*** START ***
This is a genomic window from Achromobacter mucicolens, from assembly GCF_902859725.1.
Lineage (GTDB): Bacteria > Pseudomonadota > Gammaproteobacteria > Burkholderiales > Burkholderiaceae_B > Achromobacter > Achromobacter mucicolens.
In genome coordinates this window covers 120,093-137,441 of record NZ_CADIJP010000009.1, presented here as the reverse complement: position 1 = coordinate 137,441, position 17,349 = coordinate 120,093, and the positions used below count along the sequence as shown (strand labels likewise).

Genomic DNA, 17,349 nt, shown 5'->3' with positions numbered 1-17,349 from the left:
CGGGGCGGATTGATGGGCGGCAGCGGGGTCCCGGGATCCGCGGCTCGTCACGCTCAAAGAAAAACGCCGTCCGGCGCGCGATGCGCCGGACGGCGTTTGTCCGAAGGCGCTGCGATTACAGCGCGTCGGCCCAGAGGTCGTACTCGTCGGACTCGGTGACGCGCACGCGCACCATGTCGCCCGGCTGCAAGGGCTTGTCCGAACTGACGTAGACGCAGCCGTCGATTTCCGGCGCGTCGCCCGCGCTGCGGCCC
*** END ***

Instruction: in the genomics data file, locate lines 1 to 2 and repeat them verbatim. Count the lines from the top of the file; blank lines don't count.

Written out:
This is a genomic window from Achromobacter mucicolens, from assembly GCF_902859725.1.
Lineage (GTDB): Bacteria > Pseudomonadota > Gammaproteobacteria > Burkholderiales > Burkholderiaceae_B > Achromobacter > Achromobacter mucicolens.